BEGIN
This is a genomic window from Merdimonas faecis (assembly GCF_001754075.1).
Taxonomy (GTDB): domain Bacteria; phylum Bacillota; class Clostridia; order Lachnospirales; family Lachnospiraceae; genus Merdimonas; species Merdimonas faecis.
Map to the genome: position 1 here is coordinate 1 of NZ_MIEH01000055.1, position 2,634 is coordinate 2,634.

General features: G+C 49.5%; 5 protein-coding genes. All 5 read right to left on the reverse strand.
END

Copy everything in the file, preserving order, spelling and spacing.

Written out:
This is a genomic window from Merdimonas faecis (assembly GCF_001754075.1).
Taxonomy (GTDB): domain Bacteria; phylum Bacillota; class Clostridia; order Lachnospirales; family Lachnospiraceae; genus Merdimonas; species Merdimonas faecis.
Map to the genome: position 1 here is coordinate 1 of NZ_MIEH01000055.1, position 2,634 is coordinate 2,634.

General features: G+C 49.5%; 5 protein-coding genes. All 5 read right to left on the reverse strand.